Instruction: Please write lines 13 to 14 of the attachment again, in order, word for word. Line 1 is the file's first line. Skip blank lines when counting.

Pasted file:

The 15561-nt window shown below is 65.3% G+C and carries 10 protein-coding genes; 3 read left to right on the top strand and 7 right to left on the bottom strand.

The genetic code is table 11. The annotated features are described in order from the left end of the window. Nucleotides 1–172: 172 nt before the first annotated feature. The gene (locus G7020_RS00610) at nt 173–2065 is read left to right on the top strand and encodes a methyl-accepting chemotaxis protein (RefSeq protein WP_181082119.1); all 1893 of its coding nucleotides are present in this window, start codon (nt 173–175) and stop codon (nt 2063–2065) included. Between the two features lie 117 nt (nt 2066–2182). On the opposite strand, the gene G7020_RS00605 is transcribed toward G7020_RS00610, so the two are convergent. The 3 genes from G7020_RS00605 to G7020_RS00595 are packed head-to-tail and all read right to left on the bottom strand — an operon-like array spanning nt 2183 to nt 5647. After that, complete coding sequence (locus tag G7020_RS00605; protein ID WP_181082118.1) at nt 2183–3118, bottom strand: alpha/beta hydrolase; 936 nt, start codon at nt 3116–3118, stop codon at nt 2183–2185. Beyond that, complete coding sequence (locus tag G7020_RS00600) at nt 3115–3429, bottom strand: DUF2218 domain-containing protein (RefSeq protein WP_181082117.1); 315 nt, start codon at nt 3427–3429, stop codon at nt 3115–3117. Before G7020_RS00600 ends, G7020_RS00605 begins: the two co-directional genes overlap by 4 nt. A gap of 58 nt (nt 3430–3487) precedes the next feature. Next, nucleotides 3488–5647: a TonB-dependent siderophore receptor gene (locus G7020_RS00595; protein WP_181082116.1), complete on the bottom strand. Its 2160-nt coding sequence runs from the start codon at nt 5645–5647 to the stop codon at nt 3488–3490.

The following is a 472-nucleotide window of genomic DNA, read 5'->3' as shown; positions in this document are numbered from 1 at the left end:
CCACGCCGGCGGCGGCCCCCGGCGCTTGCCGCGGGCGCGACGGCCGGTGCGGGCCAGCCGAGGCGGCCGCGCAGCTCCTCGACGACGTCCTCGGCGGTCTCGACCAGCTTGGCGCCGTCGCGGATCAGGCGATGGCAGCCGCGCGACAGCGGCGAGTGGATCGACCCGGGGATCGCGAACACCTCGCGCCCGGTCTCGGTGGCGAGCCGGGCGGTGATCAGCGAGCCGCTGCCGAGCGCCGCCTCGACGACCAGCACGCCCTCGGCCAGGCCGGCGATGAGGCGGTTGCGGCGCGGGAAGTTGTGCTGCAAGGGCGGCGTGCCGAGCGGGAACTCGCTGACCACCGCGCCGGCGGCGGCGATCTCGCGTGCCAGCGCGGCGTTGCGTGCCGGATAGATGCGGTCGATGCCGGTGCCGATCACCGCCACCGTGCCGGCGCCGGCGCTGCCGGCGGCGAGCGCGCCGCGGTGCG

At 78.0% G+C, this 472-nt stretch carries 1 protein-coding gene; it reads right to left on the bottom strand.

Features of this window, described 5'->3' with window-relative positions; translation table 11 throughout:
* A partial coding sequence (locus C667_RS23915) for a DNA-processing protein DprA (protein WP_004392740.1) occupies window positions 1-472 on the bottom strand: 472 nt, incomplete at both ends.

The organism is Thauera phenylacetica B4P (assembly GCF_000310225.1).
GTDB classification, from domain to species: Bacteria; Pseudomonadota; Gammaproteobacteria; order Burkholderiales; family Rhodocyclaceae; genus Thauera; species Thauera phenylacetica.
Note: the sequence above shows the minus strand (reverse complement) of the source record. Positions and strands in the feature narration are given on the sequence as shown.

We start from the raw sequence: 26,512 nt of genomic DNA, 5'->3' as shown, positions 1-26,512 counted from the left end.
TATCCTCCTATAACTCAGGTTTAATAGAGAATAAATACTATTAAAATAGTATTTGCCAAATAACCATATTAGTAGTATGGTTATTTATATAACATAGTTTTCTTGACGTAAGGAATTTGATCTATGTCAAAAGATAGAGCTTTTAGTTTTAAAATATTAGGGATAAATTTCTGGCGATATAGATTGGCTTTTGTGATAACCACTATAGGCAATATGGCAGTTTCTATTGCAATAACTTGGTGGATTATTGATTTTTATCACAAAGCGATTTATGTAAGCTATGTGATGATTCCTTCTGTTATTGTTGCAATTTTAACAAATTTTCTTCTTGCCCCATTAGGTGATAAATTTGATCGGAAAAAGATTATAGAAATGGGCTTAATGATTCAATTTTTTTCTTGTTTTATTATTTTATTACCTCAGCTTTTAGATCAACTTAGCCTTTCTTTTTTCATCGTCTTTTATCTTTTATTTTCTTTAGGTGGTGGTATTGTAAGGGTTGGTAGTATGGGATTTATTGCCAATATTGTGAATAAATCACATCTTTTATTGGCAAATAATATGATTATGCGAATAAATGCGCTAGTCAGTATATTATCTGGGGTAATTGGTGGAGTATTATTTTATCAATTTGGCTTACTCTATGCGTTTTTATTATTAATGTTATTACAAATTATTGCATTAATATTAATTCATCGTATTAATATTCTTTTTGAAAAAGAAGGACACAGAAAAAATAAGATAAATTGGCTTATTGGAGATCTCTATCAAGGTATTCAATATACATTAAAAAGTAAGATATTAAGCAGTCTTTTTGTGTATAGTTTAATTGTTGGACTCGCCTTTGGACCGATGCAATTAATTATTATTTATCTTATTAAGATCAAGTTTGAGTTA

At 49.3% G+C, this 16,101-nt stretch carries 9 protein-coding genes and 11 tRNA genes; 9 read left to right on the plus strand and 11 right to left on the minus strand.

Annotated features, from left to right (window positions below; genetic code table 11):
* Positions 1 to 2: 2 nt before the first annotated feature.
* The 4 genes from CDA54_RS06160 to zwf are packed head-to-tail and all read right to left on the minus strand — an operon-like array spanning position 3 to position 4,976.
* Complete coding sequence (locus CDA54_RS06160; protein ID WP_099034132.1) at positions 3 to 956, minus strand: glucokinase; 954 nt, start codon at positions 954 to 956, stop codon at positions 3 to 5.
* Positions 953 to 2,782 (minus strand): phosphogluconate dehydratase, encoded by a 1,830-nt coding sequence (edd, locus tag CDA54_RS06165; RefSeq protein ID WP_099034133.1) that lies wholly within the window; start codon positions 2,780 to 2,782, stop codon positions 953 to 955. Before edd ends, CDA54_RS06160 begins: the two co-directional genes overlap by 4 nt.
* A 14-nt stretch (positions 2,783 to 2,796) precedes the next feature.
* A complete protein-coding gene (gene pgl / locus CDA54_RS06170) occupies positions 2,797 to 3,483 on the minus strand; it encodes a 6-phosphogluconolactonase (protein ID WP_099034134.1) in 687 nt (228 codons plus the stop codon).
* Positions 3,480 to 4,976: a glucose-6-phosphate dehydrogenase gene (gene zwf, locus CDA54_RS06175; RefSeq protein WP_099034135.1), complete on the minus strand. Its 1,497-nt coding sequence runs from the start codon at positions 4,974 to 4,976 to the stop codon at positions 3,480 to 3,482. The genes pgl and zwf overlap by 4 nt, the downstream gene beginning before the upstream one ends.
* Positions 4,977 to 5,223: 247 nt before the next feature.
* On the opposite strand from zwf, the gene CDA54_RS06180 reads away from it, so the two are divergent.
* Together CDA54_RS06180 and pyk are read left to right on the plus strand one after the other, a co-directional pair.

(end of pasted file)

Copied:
At 49.3% G+C, this 16,101-nt stretch carries 9 protein-coding genes and 11 tRNA genes; 9 read left to right on the plus strand and 11 right to left on the minus strand.

Annotated features, from left to right (window positions below; genetic code table 11):